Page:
Updating vROps Instance in vCloud Usage Meter

On new deployments of VMware vCloud Usage Meter, sometimes the wrong vRealize Operations Instance (vROps) is propagated to Usage Meter on initial connection. Today, you cannot change or modify this vROps instance. This is frustrating for new users of Usage Meter.

Why?

Well, Usage Meter relies on the Managed Object Browser (MOB) to correlate to the connected vROps instance. In some cases, a VM Administrator may have a stale or older vROps instance still registered to the vCenter environment. For correct reporting and to remove any errors from Usage Meter, this needs to be resolved. 

How do I resolve this?

Three steps to solving this:

  1. Remove the incorrect vROps instance from the vCenter MOB.
  2. Remove the incorrect vROps instance from the Usage Meter database.
  3. Register the correct vROps instance to vCenter.

Before, any of this is done, I suggest snapshotting your vCenter and Usage Meter appliance. Don’t forget to remove the snaps post-completion!

Step 1 – Remove the incorrect vROps instance from the vCenter MOB.

  1. Open your browser to “https://<vCenter-FQDN>/mob/?moid=ExtensionManager” – this is the direct link to the Extension Manager section. Type in administrative credentials to log in. 
  2. Verify you see the extensionList[“com.vmware.vcops”] extension in the list. Click on it. We are going to verify that we see the incorrect vROps instance before we remove it. 
  3. From here, click on “server.” We are going to verify that the incorrect vROps instance is showing up in the extension.
  4. Verify you see the incorrect vROps instance. 
  5. OK, press the back button twice and back to the original URL. Now we will unregister the incorrect vROps instance.
  6. Click on the UnregisterExtension Method at the bottom – 
  7. Now you’ll get a popup requesting the extension name that we will unregister. Type in “com.vmware.vcops” in the box and press the Invoke Method button. 
  8. This may take a few seconds to run. However, you will see a void message. Close the popup and refresh the main browser tab that has the MOB information. We should see that the vcops extension has been successfully removed. 
  9. Step 1 is complete.

Step 2 – Remove the incorrect vROps instance from the Usage Meter database.

Before you start this, please take a snapshot of the Usage Meter appliance. Don’t forget to remove it after you verified the change was successful! 

  1. Open up the Console (or SSH) to the Usage Meter appliance. Log into the console.
    1. Note – If you attempt to SSH, ensure you utilize the “usgmtr” account as remote root logins are NOT permitted by default.
  2. Run the “sql” command to enter the database. 
  3. Query vCOPS table to verify the record we need to delete – type in select * from “VcopsServer”; We can see I only have one instance here, so it’s ID 1.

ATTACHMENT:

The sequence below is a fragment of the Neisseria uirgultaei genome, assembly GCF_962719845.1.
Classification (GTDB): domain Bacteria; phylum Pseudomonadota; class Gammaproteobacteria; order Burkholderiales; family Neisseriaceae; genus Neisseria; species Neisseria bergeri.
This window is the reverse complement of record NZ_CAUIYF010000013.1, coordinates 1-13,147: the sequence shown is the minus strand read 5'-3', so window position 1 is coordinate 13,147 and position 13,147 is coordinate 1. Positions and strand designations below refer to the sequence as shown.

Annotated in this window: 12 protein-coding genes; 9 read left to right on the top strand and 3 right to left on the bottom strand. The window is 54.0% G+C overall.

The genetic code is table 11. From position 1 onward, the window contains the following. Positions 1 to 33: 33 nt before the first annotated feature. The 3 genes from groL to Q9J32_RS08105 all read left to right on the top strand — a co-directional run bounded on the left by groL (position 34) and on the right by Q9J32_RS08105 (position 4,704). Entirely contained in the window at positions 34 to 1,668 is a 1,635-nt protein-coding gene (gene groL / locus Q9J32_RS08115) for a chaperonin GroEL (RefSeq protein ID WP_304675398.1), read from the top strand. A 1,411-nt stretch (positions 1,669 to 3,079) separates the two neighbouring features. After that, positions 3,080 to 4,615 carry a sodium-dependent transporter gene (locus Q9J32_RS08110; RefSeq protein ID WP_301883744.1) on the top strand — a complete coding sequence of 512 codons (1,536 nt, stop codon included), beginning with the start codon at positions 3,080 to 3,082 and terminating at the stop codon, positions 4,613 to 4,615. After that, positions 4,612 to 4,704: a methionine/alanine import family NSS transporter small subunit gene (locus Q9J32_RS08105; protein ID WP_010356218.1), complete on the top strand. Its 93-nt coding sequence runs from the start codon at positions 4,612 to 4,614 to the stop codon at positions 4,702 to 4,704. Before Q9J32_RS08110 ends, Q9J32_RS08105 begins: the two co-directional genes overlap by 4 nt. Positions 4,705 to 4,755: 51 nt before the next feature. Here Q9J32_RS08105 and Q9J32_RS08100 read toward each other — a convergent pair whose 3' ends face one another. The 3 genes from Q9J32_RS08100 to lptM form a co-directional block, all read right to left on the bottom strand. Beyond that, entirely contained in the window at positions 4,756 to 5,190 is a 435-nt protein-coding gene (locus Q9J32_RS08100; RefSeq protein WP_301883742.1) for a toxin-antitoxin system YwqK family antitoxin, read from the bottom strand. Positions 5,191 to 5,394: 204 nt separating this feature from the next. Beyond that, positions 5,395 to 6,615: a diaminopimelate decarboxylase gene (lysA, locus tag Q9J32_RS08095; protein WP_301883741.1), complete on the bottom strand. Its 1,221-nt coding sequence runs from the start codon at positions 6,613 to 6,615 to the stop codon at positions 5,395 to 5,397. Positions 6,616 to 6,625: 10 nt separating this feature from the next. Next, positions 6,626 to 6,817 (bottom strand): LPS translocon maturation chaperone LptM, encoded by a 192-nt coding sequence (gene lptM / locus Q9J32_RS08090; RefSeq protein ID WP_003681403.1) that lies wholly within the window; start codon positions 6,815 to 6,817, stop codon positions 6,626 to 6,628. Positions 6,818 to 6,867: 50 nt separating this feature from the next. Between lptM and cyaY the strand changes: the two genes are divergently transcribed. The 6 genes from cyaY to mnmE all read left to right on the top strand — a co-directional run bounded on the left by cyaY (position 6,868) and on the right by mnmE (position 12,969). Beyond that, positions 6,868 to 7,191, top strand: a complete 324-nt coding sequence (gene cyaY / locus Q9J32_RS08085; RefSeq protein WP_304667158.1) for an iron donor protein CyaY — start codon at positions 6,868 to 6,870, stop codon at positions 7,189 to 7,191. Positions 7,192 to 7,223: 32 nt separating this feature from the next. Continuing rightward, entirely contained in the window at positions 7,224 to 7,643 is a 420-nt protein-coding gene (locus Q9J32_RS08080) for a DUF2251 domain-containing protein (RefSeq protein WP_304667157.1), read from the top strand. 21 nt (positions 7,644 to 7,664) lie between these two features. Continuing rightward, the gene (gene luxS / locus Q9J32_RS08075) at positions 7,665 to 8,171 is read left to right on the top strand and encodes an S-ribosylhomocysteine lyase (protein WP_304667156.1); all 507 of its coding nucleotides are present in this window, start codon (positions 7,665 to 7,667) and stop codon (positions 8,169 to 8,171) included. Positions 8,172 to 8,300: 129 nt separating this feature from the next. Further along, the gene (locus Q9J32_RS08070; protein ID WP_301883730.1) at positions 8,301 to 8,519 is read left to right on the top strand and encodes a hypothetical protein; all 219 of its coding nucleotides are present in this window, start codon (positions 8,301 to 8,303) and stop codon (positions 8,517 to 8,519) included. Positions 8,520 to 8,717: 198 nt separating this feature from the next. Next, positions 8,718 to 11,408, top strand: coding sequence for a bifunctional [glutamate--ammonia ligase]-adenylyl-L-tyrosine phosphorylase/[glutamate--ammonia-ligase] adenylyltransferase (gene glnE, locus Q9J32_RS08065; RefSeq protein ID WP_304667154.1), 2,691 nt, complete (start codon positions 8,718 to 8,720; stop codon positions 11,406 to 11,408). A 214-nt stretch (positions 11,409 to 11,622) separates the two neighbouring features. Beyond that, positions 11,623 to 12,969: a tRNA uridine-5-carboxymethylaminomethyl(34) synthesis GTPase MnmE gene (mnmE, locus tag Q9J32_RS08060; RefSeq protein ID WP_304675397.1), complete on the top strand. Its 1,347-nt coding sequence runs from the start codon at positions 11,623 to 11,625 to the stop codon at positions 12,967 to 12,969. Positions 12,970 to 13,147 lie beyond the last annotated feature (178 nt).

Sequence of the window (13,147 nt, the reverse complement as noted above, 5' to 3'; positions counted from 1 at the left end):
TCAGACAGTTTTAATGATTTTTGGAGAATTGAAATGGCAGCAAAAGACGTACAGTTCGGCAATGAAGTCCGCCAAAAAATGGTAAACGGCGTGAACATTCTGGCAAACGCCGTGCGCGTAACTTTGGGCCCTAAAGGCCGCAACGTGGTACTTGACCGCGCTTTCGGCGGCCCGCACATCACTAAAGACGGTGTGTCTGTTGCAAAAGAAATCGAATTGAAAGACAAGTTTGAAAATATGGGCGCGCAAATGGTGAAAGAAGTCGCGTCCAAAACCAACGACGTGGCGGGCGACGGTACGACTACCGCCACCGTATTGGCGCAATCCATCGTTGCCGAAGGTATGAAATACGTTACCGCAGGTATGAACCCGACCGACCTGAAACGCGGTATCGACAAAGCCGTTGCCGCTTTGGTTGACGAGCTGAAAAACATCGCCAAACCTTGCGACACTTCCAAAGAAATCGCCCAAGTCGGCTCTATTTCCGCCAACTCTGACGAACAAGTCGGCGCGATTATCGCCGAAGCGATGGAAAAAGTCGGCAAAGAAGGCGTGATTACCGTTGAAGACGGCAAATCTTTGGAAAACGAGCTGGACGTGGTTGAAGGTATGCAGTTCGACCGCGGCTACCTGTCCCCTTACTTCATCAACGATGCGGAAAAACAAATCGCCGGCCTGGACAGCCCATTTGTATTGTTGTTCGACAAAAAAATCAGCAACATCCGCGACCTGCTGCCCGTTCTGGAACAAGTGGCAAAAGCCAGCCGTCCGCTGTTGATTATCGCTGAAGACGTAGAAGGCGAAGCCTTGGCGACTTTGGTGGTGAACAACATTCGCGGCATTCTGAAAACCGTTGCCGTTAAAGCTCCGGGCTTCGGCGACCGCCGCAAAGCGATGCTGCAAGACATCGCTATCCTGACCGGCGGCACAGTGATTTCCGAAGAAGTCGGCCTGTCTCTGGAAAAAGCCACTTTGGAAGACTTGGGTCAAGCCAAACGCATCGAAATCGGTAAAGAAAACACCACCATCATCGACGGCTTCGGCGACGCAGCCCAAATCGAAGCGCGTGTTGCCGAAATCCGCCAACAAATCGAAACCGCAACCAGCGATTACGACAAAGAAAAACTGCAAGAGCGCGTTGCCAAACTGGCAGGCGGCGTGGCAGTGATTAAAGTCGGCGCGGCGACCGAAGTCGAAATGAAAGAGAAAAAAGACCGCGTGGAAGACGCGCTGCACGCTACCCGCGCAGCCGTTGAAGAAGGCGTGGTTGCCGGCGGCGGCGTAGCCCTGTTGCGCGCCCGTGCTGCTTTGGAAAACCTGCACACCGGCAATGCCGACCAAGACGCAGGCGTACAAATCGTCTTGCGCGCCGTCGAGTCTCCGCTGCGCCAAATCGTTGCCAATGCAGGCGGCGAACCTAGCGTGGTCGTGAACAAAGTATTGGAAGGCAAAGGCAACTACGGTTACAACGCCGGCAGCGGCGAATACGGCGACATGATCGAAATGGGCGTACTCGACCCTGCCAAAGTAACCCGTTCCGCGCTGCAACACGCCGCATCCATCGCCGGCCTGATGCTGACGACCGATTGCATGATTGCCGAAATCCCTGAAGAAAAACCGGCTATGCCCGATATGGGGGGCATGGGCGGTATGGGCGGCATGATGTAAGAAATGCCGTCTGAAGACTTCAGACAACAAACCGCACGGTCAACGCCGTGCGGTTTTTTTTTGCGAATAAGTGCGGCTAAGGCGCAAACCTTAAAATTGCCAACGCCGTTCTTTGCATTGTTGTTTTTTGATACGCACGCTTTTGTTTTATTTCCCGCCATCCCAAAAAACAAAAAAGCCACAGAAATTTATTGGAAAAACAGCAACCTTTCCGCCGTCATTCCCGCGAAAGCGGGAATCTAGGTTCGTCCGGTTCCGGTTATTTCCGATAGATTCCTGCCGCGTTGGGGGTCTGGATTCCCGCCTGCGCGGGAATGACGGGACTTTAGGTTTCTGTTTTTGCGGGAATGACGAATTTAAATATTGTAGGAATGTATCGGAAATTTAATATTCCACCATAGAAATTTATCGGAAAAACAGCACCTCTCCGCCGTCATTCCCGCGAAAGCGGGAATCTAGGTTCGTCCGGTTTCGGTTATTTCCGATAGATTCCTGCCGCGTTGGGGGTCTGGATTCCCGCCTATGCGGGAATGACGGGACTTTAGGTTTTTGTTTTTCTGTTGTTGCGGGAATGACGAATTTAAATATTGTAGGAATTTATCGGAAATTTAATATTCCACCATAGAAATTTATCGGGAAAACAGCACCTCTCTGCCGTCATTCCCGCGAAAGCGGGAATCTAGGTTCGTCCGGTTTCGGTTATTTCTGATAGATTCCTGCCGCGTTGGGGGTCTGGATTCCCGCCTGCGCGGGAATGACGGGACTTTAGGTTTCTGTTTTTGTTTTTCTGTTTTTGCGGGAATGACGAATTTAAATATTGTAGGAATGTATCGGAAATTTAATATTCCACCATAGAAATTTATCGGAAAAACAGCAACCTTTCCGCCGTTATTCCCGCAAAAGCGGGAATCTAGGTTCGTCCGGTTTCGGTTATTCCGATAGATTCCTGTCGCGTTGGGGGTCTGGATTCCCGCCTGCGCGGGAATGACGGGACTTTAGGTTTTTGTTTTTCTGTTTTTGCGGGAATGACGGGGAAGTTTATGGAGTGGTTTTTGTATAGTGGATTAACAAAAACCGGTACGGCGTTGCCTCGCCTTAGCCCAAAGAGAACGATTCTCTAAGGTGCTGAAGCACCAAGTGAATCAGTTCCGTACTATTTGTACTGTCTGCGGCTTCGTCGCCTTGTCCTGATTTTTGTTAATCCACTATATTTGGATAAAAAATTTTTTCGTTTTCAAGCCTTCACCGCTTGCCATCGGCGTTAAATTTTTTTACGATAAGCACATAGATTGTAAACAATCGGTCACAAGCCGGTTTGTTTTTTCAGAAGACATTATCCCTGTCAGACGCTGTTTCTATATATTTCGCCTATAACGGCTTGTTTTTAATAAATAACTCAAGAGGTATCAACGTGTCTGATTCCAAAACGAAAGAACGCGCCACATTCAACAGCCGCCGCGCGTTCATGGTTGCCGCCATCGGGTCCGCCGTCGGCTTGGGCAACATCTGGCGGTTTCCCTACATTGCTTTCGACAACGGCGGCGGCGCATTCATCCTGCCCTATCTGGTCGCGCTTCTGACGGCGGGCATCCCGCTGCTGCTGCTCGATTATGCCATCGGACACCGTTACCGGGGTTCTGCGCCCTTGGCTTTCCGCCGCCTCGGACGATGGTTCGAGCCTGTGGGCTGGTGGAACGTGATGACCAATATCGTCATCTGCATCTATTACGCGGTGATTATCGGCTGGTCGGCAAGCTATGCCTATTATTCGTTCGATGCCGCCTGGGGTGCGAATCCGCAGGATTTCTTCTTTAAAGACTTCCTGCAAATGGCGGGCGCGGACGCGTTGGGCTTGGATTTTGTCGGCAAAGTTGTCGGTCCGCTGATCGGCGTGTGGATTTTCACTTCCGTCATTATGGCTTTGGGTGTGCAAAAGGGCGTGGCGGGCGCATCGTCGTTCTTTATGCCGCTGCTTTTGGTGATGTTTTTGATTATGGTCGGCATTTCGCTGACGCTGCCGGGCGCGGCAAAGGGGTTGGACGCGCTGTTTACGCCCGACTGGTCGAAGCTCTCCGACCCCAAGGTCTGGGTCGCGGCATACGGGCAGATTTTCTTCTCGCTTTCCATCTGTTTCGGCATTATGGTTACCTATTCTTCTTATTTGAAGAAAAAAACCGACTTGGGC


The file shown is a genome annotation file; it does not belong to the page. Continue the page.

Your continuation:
4. Now we will delete ID 1. Delete entry using ID, replace [ID] with the ID gathered from above statement – so type the following two commands:
    1. delete from “VcVcops” where “vcopsServerId” = [ID]; 
    2. delete from “VcopsServer” where id = [ID];
    3. In my case, I am using
      1. delete from “VcVcops” where “vcopsServerId” = 1;
      2. delete from “VcopsServer” where id = 1;
  5. Now let’s check and make sure the vROps instance is removed from UM. Press the up arrow three times and run the select command again. As we can see, there’s 0 rows for “VcopsServer”
  6. Now type “\q” to quit out of the database.
  7. Going back to the Usage Meter console, we can now see the vROps instance is now removed from Usage Meter. 
  8. Now let’s move to re-adding the right vROps instance to Usage Meter!

Step 3 – Register the correct vROps instance to vCenter.

  1. We are now ready to register the right vROps instance to vCenter.
  2. Log into the vROps web console and navigate to Administration -> Solutions -> select the VMware vSphere name. You might see it collecting, but we need to register the plugin into vCenter. 
  3. Click on the wheel icon right under Solutions to open up the Configuration section. We will now click on Manage Registrations to re-register it to vCenter.
  4. Check the box to “Use collection credentials” and click the Register button. 
  5. This might take a moment to register the plugin inside of vCenter, but a successful message will look like the following – 
  6. Going back to my vCenter MOB tab, I can now see vcops under the ExtensionManager section. 
  7. Almost complete! Hop over to the Usage Meter console and click “Synchronize All vCenter Inventories” button right under the vCenter Server section. Then, click the Rebuild button under vRealize Operations Manager. 
  8. There we go! We now see our vROps instance. Click on Edit to put in the correct credentials. 
  9. Once you put in the credentials, you will see a message stating the credentials are correct. Complete! On the next hourly run, we should see it fully activated and the “Not yet discovered” message will be removed. 

Complete! Now, you’ll be able to monitor your vROps instance and bill based on the usage.

-Daniel

VMware vCloud Usage Meter 3.6.0.1 – End to End Deployment and Configuration (3 of 3)

This is a continuation of VMware vCloud Usage Meter 3.6.0.1 – End to End Deployment and Configuration (2 of 3)

Part 1 here

Part 2 here

Verifying and Configuring vCloud Usage Meter Data Collection

  1. Alright, home stretch!
  2. Click Licenses at the top right corner – let’s verify the connected vCenter licenses are shown as VCPP. By default, they will be imported as VCPP. If you have any Perpetual licenses connected to the monitored vCenter, it is important you classify it as such. Any VCPP MUST be classified as VCPP under the licenses.